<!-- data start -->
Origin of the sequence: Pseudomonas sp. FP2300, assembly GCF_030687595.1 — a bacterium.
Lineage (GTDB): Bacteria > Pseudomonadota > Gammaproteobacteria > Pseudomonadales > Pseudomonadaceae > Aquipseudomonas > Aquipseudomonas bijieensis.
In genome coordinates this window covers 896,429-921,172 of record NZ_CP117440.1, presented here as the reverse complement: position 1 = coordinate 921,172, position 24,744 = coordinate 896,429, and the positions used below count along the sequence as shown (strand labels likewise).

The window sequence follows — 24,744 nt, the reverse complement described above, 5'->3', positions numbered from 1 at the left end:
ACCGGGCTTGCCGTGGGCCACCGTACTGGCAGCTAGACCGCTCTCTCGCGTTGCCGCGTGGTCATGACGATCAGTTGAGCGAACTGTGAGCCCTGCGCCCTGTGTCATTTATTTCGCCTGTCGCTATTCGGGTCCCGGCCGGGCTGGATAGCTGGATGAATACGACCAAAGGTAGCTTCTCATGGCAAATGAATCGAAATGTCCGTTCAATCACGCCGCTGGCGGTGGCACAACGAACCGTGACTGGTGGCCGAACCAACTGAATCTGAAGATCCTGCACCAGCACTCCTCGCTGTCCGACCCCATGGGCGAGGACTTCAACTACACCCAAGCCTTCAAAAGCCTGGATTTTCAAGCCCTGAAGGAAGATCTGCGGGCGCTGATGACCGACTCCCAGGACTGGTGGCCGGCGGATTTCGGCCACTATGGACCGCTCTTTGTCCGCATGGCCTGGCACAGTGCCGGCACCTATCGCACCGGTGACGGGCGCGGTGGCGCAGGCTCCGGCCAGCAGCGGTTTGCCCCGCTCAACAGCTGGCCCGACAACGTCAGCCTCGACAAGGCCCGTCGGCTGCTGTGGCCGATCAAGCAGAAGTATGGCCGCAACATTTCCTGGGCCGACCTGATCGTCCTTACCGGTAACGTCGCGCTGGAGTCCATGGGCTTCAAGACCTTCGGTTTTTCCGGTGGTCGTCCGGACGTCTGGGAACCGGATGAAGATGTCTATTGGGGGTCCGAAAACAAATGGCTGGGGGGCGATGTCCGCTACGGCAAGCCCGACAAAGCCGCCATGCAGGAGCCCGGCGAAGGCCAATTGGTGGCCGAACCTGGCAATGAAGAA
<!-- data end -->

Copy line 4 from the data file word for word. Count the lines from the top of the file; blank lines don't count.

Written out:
The window sequence follows — 24,744 nt, the reverse complement described above, 5'->3', positions numbered from 1 at the left end: